ISPs lukewarm on Telstra-NBN Co terms

$11 billion deal progresses but not all good news for some

Australia’s major internet service providers (ISPs) have issued a lukewarm response to the news of Telstra and NBN Co coming to an agreement on commercial terms, months after initially envisaged and following numerous delays in negotiations.

Exetel chief, John Linton, said he believed the Telstra-NBN Co agreement would have no impact on Exetel, nor any other communications provider, as far as he could see.

“The eventual replacement of Telstra by the NBN Co, assuming that happens, is several years away in any meaningful quantities and as can be seen from today’s half yearly report, a great deal can happen to the Australian communications providers in that time,” Linton said.

“The key question for us at the moment is how long Telstra will continue to try and ‘win back’ ADSL customers by spending very large amounts of shareholder money that butchers its own revenue and profit lines?”

Linton has previously commented on this theme in a recent blog post, arguing that Telstra’s attraction of some 600,000-plus residential ADSL customers from rivals was a Pyrrhic victory.

“Losing customers is always a bad thing but when the largest provider in any supply chain spends an amount of money greater than all of its competitor's (bar one or two) gross annual revenue to attack their customer bases then its an inevitable result,” Linton wrote.

iiNet director of regulatory affairs, Steve Dalby, said the ISP was keen to see the “meat and bones” of the agreement, but there was still much to be done before a deal between NBN Co and Telstra was concrete.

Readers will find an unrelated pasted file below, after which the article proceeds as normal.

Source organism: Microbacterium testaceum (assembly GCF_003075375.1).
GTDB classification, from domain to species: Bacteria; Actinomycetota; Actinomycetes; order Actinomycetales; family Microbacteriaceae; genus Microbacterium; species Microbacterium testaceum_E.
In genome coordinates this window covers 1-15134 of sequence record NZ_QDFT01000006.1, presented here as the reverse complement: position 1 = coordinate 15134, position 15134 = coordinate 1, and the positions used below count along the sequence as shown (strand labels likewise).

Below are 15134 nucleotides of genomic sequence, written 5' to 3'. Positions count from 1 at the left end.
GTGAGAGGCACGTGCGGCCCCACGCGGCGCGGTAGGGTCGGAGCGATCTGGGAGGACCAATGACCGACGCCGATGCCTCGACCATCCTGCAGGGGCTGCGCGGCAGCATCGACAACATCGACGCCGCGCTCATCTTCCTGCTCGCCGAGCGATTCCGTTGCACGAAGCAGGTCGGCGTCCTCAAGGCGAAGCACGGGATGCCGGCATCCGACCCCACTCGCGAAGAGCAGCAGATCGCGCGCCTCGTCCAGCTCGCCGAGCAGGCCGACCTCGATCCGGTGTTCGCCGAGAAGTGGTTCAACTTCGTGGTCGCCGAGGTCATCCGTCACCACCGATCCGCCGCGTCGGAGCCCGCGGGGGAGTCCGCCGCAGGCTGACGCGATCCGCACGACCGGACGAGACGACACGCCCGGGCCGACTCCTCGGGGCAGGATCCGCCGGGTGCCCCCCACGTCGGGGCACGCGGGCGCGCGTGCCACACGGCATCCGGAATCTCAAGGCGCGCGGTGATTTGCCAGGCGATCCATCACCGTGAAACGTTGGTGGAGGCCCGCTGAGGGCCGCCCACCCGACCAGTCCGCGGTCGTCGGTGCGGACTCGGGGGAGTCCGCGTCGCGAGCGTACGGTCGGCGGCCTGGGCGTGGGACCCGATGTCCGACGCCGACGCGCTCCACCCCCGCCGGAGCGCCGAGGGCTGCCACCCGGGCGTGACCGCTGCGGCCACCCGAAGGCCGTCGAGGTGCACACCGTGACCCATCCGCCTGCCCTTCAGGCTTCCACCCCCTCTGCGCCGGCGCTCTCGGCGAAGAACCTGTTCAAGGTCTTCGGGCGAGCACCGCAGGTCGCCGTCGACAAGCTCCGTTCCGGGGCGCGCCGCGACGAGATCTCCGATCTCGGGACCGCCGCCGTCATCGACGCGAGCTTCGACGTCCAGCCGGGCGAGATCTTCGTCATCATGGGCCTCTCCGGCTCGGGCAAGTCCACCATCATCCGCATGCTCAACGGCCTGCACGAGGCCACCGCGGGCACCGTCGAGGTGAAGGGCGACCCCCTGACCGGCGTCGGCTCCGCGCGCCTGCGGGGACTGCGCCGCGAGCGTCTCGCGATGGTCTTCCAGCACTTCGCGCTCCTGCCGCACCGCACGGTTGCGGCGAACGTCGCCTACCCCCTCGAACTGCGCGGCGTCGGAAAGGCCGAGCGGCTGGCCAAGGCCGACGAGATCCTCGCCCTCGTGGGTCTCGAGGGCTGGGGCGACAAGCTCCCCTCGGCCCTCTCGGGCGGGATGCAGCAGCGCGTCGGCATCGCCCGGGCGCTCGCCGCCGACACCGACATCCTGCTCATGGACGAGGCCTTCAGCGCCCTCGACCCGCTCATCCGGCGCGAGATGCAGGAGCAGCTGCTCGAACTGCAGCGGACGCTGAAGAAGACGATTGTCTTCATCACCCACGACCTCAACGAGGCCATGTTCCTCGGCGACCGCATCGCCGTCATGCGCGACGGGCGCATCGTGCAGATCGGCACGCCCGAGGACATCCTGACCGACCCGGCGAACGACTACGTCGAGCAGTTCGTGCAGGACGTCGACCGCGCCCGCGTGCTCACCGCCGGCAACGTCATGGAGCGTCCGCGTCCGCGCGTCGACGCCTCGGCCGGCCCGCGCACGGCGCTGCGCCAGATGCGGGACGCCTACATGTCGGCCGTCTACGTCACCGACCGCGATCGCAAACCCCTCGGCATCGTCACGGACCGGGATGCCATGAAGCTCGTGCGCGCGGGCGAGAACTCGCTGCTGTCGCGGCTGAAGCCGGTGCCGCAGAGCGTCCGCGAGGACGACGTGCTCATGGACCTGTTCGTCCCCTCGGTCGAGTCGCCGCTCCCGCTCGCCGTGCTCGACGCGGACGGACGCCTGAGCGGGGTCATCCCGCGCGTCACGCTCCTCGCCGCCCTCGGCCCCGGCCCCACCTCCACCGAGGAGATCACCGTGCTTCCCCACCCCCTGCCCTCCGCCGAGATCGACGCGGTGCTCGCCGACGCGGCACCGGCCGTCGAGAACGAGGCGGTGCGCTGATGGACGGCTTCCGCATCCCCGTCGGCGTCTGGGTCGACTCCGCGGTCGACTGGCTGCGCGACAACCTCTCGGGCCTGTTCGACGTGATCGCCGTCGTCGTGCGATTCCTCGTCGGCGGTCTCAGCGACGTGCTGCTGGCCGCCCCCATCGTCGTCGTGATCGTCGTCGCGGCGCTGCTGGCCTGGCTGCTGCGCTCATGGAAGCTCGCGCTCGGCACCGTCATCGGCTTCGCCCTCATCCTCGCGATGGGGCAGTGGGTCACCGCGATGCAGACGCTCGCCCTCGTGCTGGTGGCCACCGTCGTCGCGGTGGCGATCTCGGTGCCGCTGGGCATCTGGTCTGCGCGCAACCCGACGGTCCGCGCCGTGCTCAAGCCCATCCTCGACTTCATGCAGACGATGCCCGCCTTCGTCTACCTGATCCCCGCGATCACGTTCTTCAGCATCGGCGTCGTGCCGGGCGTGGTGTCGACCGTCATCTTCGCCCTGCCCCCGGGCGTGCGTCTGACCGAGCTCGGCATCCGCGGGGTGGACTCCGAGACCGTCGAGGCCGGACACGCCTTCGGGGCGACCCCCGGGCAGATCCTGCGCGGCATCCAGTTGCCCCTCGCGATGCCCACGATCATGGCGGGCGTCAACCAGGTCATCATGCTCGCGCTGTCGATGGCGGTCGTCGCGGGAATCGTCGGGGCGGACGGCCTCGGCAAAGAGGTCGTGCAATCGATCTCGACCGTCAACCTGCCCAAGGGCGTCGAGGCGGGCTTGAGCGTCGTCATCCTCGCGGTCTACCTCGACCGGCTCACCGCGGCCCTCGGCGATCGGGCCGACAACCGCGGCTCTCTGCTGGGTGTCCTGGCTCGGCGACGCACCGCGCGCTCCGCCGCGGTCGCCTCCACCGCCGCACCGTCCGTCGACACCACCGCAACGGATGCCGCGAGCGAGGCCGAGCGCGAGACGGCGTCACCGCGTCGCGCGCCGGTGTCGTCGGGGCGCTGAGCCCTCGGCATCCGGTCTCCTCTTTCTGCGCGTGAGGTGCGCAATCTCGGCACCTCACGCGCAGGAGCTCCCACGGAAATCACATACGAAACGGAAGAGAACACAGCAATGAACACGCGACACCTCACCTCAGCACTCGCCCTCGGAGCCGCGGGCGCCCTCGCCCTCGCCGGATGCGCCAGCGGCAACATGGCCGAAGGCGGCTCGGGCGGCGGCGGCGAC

“Speaking generally, we are very supportive of the structural changes which accompany the NBN project,” Dalby told Computerworld Australia. “They are a long time coming and very welcome.

“NBN is not just about fibre and gigabits, it's about a much less constrained competitive environment, greater coverage and a national, publicly owned network infrastructure which will be more reliable, have higher performance and more utility than the present, privately owned and restrictive model."

With the advancement in the NBN Co-Telstra negotiations announced this week, it was now time for the government to more clearly articulate how it would use the NBN to drive economic growth, Dalby said.

“I look forward to the development of a national ICT strategy to exploit this new infrastructure across all threads of the Australian economic fabric,” he said. “It can't come soon enough for us.”

Optus government and corporate affairs director, Maha Krishnapillai, said that while teh telco welcomed the news that Telstra has reached commercial terms with NBN Co and an in principle agreement with the Government, it would reserve the right to comment until all aspects of the agreements are made public.

"It is imperative that we have full transparency of the agreements to ensure that no compromises are made that will provide Telstra with an unfair market advantage," he said. "More importantly, the NBN Companies and Access bills which are currently before parliament are crucial pieces of legislation that will provide the appropriate checks and balances and regulatory arrangements for the NBN as it rolls out.

"For example, it will guarantee the wholesale only nature of the network and ensure that we avoid the sort of conflicts we have today, where the dominant wholesale provider is the leading retail provider."

Krishnapillai said Optus had proposed some specific and targeted amendments which it believed would strengthen the legislation.

"These include greater transparency in reporting and provision for a rigorous review of discounting provisions by the ACCC," he said.

Follow Tim Lohman on Twitter: @tlohman

Follow Computerworld Australia on Twitter: @ComputerworldAU

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